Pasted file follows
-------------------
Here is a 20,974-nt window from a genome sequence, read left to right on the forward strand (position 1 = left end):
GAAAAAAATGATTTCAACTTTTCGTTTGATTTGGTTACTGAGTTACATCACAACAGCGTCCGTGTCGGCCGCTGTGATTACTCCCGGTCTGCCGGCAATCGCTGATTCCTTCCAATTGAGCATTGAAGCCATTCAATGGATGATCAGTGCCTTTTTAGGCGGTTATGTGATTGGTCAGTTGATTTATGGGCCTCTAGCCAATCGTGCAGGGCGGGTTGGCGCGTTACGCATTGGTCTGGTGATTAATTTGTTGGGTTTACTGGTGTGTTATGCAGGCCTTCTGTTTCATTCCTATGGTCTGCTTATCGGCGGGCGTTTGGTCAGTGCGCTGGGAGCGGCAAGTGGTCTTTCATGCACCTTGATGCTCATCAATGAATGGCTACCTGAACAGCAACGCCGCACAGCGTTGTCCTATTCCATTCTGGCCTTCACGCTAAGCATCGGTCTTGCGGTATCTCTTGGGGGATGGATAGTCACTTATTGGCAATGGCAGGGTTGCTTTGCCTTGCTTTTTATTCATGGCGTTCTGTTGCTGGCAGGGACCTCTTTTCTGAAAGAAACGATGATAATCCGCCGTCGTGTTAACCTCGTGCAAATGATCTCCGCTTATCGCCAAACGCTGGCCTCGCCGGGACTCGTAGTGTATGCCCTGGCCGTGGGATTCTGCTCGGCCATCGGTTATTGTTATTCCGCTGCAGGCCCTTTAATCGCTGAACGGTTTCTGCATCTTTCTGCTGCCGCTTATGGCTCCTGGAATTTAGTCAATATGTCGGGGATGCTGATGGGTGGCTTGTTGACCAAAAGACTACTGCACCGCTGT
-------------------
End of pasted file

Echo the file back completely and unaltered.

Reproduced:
Here is a 20,974-nt window from a genome sequence, read left to right on the forward strand (position 1 = left end):
GAAAAAAATGATTTCAACTTTTCGTTTGATTTGGTTACTGAGTTACATCACAACAGCGTCCGTGTCGGCCGCTGTGATTACTCCCGGTCTGCCGGCAATCGCTGATTCCTTCCAATTGAGCATTGAAGCCATTCAATGGATGATCAGTGCCTTTTTAGGCGGTTATGTGATTGGTCAGTTGATTTATGGGCCTCTAGCCAATCGTGCAGGGCGGGTTGGCGCGTTACGCATTGGTCTGGTGATTAATTTGTTGGGTTTACTGGTGTGTTATGCAGGCCTTCTGTTTCATTCCTATGGTCTGCTTATCGGCGGGCGTTTGGTCAGTGCGCTGGGAGCGGCAAGTGGTCTTTCATGCACCTTGATGCTCATCAATGAATGGCTACCTGAACAGCAACGCCGCACAGCGTTGTCCTATTCCATTCTGGCCTTCACGCTAAGCATCGGTCTTGCGGTATCTCTTGGGGGATGGATAGTCACTTATTGGCAATGGCAGGGTTGCTTTGCCTTGCTTTTTATTCATGGCGTTCTGTTGCTGGCAGGGACCTCTTTTCTGAAAGAAACGATGATAATCCGCCGTCGTGTTAACCTCGTGCAAATGATCTCCGCTTATCGCCAAACGCTGGCCTCGCCGGGACTCGTAGTGTATGCCCTGGCCGTGGGATTCTGCTCGGCCATCGGTTATTGTTATTCCGCTGCAGGCCCTTTAATCGCTGAACGGTTTCTGCATCTTTCTGCTGCCGCTTATGGCTCCTGGAATTTAGTCAATATGTCGGGGATGCTGATGGGTGGCTTGTTGACCAAAAGACTACTGCACCGCTGT